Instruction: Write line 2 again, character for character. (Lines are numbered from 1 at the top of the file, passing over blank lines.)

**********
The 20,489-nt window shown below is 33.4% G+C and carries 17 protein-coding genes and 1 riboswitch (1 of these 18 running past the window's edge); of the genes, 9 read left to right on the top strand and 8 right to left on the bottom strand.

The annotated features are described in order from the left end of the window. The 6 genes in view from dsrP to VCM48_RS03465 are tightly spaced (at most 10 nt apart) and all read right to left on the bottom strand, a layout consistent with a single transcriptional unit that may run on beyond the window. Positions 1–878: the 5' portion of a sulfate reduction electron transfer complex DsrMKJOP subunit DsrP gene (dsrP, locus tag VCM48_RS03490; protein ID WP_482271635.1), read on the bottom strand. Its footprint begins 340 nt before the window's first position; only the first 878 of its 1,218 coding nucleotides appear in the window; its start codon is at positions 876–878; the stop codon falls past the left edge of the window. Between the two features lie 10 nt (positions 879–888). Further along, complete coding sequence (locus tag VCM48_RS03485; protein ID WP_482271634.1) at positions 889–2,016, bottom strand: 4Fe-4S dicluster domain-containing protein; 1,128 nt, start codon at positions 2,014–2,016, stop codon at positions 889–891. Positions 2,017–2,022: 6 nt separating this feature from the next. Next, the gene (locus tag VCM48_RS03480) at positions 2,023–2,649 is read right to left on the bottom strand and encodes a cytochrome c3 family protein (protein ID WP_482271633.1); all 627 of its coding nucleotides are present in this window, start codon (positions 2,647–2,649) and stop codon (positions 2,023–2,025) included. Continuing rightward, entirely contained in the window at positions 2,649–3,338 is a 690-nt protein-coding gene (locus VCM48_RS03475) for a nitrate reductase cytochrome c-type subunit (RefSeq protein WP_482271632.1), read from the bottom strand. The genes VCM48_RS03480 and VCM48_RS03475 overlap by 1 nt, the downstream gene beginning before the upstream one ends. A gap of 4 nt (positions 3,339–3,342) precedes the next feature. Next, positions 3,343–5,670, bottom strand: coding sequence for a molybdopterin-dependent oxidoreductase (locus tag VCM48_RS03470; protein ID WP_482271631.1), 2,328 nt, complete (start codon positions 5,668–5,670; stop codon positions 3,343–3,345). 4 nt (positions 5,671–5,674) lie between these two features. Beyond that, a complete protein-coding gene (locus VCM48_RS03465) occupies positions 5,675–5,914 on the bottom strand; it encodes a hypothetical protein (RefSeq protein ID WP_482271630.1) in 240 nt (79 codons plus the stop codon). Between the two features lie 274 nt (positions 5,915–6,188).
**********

The annotated features are described in order from the left end of the window. The 6 genes in view from dsrP to VCM48_RS03465 are tightly spaced (at most 10 nt apart) and all read right to left on the bottom strand, a layout consistent with a single transcriptional unit that may run on beyond the window. Positions 1–878: the 5' portion of a sulfate reduction electron transfer complex DsrMKJOP subunit DsrP gene (dsrP, locus tag VCM48_RS03490; protein ID WP_482271635.1), read on the bottom strand. Its footprint begins 340 nt before the window's first position; only the first 878 of its 1,218 coding nucleotides appear in the window; its start codon is at positions 876–878; the stop codon falls past the left edge of the window. Between the two features lie 10 nt (positions 879–888). Further along, complete coding sequence (locus tag VCM48_RS03485; protein ID WP_482271634.1) at positions 889–2,016, bottom strand: 4Fe-4S dicluster domain-containing protein; 1,128 nt, start codon at positions 2,014–2,016, stop codon at positions 889–891. Positions 2,017–2,022: 6 nt separating this feature from the next. Next, the gene (locus tag VCM48_RS03480) at positions 2,023–2,649 is read right to left on the bottom strand and encodes a cytochrome c3 family protein (protein ID WP_482271633.1); all 627 of its coding nucleotides are present in this window, start codon (positions 2,647–2,649) and stop codon (positions 2,023–2,025) included. Continuing rightward, entirely contained in the window at positions 2,649–3,338 is a 690-nt protein-coding gene (locus VCM48_RS03475) for a nitrate reductase cytochrome c-type subunit (RefSeq protein WP_482271632.1), read from the bottom strand. The genes VCM48_RS03480 and VCM48_RS03475 overlap by 1 nt, the downstream gene beginning before the upstream one ends. A gap of 4 nt (positions 3,339–3,342) precedes the next feature. Next, positions 3,343–5,670, bottom strand: coding sequence for a molybdopterin-dependent oxidoreductase (locus tag VCM48_RS03470; protein ID WP_482271631.1), 2,328 nt, complete (start codon positions 5,668–5,670; stop codon positions 3,343–3,345). 4 nt (positions 5,671–5,674) lie between these two features. Beyond that, a complete protein-coding gene (locus VCM48_RS03465) occupies positions 5,675–5,914 on the bottom strand; it encodes a hypothetical protein (RefSeq protein ID WP_482271630.1) in 240 nt (79 codons plus the stop codon). Between the two features lie 274 nt (positions 5,915–6,188).